A couple of years previous, I was invited to work at the Center for Investigating Healthy Minds in Madison, Wisconsin under the direction of Davidson to take part in a study that investigated how mindfulness-compassion activities for preschoolers and kindergarteners nurtured their self-control, emotional regulation, and altruism. Similar to the widely used economic decision-making tasks administered in the previous studies, the children were given stickers instead of money, to distribute into either one of two envelopes. One envelope was for themselves and the other for a sick child. They were instructed that they must distribute all of the stickers however they so choose. Some of the children were then randomized into an 8 to 12 week “Kindness Curriculum.”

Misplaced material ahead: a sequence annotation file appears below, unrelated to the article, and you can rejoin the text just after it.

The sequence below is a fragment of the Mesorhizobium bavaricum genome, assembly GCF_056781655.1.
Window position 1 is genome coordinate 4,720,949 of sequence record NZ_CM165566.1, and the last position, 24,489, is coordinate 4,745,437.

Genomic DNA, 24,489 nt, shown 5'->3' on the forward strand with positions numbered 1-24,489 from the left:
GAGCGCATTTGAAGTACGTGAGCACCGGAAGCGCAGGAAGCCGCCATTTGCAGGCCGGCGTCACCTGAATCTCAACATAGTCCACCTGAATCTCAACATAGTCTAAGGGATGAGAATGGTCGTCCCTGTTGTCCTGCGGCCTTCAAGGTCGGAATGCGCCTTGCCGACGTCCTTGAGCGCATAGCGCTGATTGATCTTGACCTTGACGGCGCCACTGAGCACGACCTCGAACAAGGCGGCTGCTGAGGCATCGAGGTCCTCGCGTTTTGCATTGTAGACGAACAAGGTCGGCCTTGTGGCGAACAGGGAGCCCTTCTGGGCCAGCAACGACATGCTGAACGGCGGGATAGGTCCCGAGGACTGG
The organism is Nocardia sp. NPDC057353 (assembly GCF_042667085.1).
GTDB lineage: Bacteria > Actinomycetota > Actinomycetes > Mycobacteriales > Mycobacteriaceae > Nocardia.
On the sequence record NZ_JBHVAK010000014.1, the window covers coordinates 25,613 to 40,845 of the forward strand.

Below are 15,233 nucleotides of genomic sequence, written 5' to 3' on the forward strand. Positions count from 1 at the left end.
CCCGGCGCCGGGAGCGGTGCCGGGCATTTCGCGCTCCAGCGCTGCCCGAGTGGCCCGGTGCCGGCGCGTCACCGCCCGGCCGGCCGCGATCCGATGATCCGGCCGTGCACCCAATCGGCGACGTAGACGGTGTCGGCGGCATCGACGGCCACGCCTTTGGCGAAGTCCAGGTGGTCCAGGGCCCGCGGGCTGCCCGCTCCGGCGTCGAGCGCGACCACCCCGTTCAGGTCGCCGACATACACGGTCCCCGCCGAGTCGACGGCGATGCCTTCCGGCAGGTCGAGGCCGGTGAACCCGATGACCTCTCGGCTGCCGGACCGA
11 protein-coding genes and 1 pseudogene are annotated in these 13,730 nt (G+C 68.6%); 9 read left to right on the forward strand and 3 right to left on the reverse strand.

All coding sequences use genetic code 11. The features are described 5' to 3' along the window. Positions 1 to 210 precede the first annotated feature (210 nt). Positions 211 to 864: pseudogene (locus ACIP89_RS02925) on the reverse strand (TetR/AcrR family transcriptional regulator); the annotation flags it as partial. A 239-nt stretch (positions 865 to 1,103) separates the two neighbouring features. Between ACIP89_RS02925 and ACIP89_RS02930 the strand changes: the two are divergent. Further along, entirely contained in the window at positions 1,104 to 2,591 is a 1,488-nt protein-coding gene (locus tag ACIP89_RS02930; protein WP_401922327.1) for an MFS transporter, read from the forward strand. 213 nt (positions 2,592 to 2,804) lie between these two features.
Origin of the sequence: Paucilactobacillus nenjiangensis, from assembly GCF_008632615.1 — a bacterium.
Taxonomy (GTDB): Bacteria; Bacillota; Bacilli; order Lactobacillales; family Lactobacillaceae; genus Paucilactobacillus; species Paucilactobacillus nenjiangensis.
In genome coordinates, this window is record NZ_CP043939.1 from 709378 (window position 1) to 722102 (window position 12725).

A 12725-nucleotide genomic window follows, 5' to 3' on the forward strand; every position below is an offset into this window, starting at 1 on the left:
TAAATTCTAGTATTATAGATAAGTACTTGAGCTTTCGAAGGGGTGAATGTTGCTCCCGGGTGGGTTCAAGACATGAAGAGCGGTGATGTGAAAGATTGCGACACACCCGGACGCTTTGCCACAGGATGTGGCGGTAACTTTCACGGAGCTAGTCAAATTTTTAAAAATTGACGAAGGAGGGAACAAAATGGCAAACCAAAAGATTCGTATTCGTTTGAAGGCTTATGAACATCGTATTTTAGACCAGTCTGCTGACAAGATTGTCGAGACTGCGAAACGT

Upon the completion of the program after a year, the sticker distribution task was administered again. To our astonishment, the children placed in the KC group maintained their initial levels of altruism, while the children in the control group, who did not undergo the KC, became more selfish. This study shows that interventions, such as compassion and kindness training, may have drastic impacts on the development of altruistic systems at an early age. This type of rewiring may lead to positive changes on the behavioral development of a child throughout his or her life.

We may be born thinking of ourselves, but by engaging in the act of giving, we can ignite a strong neurological network comprised of multiple regions of our brain that can over time transform the way we behave and socialize with others. And for those who still feel at a loss when giving, just know that your brain is putting on quite a show.

This article was first published in the print edition of Brain World Magazine.